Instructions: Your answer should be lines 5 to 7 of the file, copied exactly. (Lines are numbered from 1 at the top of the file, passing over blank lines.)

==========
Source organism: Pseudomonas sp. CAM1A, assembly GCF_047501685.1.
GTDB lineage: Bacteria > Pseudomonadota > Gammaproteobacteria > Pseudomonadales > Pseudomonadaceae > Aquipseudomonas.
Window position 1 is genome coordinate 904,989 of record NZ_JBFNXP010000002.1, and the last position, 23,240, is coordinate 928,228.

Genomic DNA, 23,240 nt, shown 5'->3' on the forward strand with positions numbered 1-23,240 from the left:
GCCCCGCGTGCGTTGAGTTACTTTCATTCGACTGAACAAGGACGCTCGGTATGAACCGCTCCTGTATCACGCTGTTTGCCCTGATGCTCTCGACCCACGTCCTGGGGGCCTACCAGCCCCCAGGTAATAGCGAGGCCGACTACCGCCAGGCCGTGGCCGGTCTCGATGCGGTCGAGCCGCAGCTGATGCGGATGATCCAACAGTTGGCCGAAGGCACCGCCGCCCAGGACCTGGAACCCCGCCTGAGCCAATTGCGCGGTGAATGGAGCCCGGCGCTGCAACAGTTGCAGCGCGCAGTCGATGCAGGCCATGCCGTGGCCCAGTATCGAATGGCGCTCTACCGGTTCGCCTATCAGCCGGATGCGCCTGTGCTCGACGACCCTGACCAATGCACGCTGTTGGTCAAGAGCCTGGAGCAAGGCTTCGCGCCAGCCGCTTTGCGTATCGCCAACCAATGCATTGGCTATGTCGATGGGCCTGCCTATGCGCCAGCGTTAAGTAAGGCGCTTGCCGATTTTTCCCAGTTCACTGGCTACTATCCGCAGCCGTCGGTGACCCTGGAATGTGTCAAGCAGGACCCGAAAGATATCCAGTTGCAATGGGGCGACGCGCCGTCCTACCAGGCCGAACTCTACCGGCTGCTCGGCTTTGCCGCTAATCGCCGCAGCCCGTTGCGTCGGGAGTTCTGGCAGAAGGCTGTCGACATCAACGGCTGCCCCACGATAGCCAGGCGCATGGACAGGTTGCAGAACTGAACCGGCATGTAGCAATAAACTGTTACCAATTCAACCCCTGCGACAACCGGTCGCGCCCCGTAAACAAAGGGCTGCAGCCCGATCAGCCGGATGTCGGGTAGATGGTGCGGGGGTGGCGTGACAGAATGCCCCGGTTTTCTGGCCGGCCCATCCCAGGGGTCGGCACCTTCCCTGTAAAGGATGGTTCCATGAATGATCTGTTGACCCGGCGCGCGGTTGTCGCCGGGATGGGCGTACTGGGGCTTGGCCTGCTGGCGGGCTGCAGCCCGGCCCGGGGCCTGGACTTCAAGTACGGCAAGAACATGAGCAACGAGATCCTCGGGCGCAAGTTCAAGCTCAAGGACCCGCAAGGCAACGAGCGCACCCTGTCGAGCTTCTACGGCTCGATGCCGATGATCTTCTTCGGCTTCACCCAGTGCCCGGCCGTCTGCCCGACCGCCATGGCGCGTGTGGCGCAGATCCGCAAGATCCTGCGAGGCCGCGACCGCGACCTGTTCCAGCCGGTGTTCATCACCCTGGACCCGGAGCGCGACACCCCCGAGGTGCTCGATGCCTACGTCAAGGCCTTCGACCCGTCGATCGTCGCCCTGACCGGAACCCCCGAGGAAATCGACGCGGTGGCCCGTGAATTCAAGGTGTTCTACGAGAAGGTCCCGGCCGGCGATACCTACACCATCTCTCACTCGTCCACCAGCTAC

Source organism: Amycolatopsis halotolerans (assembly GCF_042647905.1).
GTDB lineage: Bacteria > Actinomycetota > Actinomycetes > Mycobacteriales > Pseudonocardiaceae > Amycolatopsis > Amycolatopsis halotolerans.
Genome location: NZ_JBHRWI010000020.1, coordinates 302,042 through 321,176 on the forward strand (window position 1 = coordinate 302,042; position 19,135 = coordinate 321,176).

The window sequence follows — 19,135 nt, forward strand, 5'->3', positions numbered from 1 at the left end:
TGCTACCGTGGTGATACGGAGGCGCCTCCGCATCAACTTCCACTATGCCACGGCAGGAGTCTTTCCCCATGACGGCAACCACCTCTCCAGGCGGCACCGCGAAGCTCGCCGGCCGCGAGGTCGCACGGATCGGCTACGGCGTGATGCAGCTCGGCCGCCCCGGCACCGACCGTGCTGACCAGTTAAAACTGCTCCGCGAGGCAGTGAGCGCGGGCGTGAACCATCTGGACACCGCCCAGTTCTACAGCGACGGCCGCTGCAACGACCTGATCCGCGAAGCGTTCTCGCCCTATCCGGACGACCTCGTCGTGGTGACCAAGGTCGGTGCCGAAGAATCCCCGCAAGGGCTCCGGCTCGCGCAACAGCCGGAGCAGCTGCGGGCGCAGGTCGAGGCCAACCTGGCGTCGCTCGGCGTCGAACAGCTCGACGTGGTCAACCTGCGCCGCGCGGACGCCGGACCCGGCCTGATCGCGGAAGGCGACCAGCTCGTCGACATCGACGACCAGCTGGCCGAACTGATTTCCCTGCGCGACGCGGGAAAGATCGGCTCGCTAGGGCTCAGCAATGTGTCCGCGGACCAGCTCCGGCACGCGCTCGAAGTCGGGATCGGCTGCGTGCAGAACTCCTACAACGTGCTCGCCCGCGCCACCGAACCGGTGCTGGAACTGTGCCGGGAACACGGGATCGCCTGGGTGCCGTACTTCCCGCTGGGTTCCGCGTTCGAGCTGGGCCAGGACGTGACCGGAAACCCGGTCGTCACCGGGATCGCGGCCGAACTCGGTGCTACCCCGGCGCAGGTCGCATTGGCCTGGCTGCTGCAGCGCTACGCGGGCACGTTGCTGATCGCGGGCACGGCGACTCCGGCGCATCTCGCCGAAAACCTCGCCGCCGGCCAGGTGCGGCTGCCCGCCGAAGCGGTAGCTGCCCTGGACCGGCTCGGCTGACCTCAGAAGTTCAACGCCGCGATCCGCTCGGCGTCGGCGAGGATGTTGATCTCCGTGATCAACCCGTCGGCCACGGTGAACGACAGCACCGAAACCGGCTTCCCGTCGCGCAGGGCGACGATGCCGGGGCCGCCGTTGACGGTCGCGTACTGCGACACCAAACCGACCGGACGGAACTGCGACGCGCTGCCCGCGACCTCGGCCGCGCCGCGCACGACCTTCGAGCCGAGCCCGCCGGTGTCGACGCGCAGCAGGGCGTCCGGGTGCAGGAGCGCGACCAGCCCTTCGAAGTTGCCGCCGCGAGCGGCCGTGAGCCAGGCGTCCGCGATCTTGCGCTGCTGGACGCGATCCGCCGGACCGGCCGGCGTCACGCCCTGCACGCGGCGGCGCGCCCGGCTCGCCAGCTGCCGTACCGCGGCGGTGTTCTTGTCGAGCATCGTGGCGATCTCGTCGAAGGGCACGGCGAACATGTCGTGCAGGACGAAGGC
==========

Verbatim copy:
GCCCCGCGTGCGTTGAGTTACTTTCATTCGACTGAACAAGGACGCTCGGTATGAACCGCTCCTGTATCACGCTGTTTGCCCTGATGCTCTCGACCCACGTCCTGGGGGCCTACCAGCCCCCAGGTAATAGCGAGGCCGACTACCGCCAGGCCGTGGCCGGTCTCGATGCGGTCGAGCCGCAGCTGATGCGGATGATCCAACAGTTGGCCGAAGGCACCGCCGCCCAGGACCTGGAACCCCGCCTGAGCCAATTGCGCGGTGAATGGAGCCCGGCGCTGCAACAGTTGCAGCGCGCAGTCGATGCAGGCCATGCCGTGGCCCAGTATCGAATGGCGCTCTACCGGTTCGCCTATCAGCCGGATGCGCCTGTGCTCGACGACCCTGACCAATGCACGCTGTTGGTCAAGAGCCTGGAGCAAGGCTTCGCGCCAGCCGCTTTGCGTATCGCCAACCAATGCATTGGCTATGTCGATGGGCCTGCCTATGCGCCAGCGTTAAGTAAGGCGCTTGCCGATTTTTCCCAGTTCACTGGCTACTATCCGCAGCCGTCGGTGACCCTGGAATGTGTCAAGCAGGACCCGAAAGATATCCAGTTGCAATGGGGCGACGCGCCGTCCTACCAGGCCGAACTCTACCGGCTGCTCGGCTTTGCCGCTAATCGCCGCAGCCCGTTGCGTCGGGAGTTCTGGCAGAAGGCTGTCGACATCAACGGCTGCCCCACGATAGCCAGGCGCATGGACAGGTTGCAGAACTGAACCGGCATGTAGCAATAAACTGTTACCAATTCAACCCCTGCGACAACCGGTCGCGCCCCGTAAACAAAGGGCTGCAGCCCGATCAGCCGGATGTCGGGTAGATGGTGCGGGGGTGGCGTGACAGAATGCCCCGGTTTTCTGGCCGGCCCATCCCAGGGGTCGGCACCTTCCCTGTAAAGGATGGTTCCATGAATGATCTGTTGACCCGGCGCGCGGTTGTCGCCGGGATGGGCGTACTGGGGCTTGGCCTGCTGGCGGGCTGCAGCCCGGCCCGGGGCCTGGACTTCAAGTACGGCAAGAACATGAGCAACGAGATCCTCGGGCGCAAGTTCAAGCTCAAGGACCCGCAAGGCAACGAGCGCACCCTGTCGAGCTTCTACGGCTCGATGCCGATGATCTTCTTCGGCTTCACCCAGTGCCCGGCCGTCTGCCCGACCGCCATGGCGCGTGTGGCGCAGATCCGCAAGATCCTGCGAGGCCGCGACCGCGACCTGTTCCAGCCGGTGTTCATCACCCTGGACCCGGAGCGCGACACCCCCGAGGTGCTCGATGCCTACGTCAAGGCCTTCGACCCGTCGATCGTCGCCCTGACCGGAACCCCCGAGGAAATCGACGCGGTGGCCCGTGAATTCAAGGTGTTCTACGAGAAGGTCCCGGCCGGCGATACCTACACCATCTCTCACTCGTCCACCAGCTAC

Source organism: Amycolatopsis halotolerans (assembly GCF_042647905.1).
GTDB lineage: Bacteria > Actinomycetota > Actinomycetes > Mycobacteriales > Pseudonocardiaceae > Amycolatopsis > Amycolatopsis halotolerans.